Journal of Thermal Analysis and Calorimetry

, Volume 99, Issue 1, pp 263–268 | Cite as

Thermal and structural properties of commercial dental resins light-cured with blue emitting diodes (LEDs)

  • S. S. Rojas
  • G. J. M. Frigo
  • M. I. B. Bernardi
  • A. N. de S. Rastelli
  • A. C. Hernandes
  • V. S. Bagnato
Article

Abstract

We have investigated the thermal and structural properties of different commercial dental resins: FiltekTM Z-350, Grandio®, Tetric Ceram®, and TPH Spectrum®. The purpose of the present study was to evaluate quantitatively the photo-polymerization behavior and the effect of filler contents on the kinetic cures of the dental resins by using Differential Scanning Calorimetry (DSC) and Fourier Transform Infrared Spectroscopy (FT-IR) techniques. We have successfully obtained the low and high glass transition Tg values of the dental composite resins from DSC curves. It was also observed a good agreement between the both Tg values, activation energies from thermal degradation, and the degree of conversion obtained for all samples. The results have shown that Tetric Ceram® dental resin presented the higher Tg values, activation energy of 215 ± 6 KJ mol−1, and the higher degree of conversion (63%) when compared to the other resins studied herein.

Keywords

Degradation Dental resins DSC FT-IR Thermal analysis 

Notes

Acknowledgements

The authors gratefully acknowledge the financial support of the Brazilian financing agencies FAPESP, CNPq, PRONEX/FINEP, and CAPES.

References

  1. 1.
    Antonucci JM, Stansbury JW. In: Arshady R, editor. Desk reference of functional polymers. Washington, DC: American Chemical Society; 1997.Google Scholar
  2. 2.
    Moszner N, Salz U. New development of polymeric dental composites. Prog Polym Sci. 2001;26:535–76.CrossRefGoogle Scholar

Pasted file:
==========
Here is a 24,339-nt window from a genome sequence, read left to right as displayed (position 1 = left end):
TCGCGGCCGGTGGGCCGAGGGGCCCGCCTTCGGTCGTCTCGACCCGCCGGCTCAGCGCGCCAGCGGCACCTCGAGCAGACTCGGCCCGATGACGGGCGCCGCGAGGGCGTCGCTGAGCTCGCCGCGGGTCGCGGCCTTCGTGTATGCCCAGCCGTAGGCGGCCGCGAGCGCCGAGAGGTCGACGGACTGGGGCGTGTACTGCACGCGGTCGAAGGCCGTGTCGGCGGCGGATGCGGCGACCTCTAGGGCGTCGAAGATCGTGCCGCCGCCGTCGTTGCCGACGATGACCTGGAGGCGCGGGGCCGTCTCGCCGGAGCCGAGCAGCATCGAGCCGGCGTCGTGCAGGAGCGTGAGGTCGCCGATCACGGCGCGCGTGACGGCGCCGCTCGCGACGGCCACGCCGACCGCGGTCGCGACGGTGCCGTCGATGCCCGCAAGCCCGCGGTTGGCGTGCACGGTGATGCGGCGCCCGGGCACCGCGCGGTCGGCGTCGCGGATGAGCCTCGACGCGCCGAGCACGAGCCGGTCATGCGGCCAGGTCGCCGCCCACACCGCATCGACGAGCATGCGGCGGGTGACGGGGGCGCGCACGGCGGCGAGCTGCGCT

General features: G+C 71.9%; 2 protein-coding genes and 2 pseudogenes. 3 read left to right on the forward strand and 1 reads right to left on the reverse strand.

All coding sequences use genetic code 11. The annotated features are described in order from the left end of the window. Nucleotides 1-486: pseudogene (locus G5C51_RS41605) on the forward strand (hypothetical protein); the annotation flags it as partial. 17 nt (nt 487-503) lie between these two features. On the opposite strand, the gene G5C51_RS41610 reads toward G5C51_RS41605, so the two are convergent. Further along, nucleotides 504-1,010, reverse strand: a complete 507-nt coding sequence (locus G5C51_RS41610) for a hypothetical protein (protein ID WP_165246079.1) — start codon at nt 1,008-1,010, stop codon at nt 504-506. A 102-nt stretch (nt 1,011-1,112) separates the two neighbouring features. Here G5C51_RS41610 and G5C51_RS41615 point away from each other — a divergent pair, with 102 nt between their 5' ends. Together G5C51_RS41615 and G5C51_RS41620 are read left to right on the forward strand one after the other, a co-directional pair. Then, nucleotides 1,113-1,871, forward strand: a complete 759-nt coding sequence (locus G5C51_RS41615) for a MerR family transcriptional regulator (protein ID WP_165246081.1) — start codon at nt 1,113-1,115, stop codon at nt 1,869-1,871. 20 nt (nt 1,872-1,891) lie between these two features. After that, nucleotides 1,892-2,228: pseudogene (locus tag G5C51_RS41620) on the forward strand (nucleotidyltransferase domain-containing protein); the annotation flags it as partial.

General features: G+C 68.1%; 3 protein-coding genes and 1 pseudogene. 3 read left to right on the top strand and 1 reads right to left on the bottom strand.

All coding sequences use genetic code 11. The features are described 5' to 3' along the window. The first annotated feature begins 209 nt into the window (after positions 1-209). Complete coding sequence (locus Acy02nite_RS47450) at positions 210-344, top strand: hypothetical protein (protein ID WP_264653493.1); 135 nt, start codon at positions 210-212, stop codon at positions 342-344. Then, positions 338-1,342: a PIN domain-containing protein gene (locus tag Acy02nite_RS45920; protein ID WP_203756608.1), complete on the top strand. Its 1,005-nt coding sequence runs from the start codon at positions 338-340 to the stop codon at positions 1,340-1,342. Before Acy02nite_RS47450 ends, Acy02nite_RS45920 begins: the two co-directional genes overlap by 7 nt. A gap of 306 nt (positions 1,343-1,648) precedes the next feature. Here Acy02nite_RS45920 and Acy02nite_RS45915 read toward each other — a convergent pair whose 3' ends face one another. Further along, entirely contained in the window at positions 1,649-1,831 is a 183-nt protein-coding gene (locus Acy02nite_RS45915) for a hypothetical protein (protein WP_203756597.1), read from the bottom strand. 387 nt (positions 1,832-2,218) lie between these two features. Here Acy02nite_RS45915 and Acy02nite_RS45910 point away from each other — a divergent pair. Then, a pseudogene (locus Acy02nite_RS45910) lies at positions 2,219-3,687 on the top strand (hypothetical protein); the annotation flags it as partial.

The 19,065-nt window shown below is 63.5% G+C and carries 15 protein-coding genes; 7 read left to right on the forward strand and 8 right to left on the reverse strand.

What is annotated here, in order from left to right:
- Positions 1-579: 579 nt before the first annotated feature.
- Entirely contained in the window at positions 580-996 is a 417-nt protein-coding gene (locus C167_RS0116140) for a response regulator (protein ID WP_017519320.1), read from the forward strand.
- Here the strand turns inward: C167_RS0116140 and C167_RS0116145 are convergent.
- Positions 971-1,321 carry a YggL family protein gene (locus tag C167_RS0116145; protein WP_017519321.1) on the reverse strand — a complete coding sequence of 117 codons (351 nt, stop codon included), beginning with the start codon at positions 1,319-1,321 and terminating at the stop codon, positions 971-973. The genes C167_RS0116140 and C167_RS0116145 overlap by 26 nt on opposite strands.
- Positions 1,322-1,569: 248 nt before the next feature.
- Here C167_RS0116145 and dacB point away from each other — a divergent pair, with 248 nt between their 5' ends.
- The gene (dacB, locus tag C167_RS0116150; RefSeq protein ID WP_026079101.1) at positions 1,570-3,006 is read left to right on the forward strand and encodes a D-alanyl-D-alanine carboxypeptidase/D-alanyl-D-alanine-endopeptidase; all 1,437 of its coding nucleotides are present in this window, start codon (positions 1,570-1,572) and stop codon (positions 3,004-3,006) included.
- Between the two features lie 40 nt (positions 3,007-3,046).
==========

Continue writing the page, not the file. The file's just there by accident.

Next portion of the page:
3. 3.
    Gatti A, Rastelli ANS, Ribeiro SJL, Messaddeq Y, Bagnato VS. Polymerization of photocurable commercial dental methacrylate-based composites—Photocalorimetry study. J Therm Anal Calorim. 2007;87:631–4.CrossRefGoogle Scholar
  4. 4.
    Wilson KS, Zhanga K, Antonuccia JM. Systematic variation of interfacial phase reactivity in dental composites. Biomaterials. 2005;26:5095–103.CrossRefGoogle Scholar
  5. 5.
    Masouras K, Silikas N, Watt DC. Correlation of filler content and elastic properties of resin-composites. Dent Mater. 2008;24:932–9.CrossRefGoogle Scholar
  6. 6.
    Conti C, et al. Spectroscopic and mechanical properties of dental resin composites cured with different light sources. J Mol Struct. 2005;744–747:641–6.CrossRefGoogle Scholar
  7. 7.
    Anseth KS, Newman SM, Bowman CN. Polymerization kinetics and volume relaxation behavior of photopolymerized multifunctional monomers producing highly crosslinked network. Adv Polym Sci. 1995;122:177–217.Google Scholar
  8. 8.
    Watts DC. Reaction kinetics and mechanics in photo-polymerised networks. Dent Mater. 2005;21:27–35.CrossRefGoogle Scholar
  9. 9.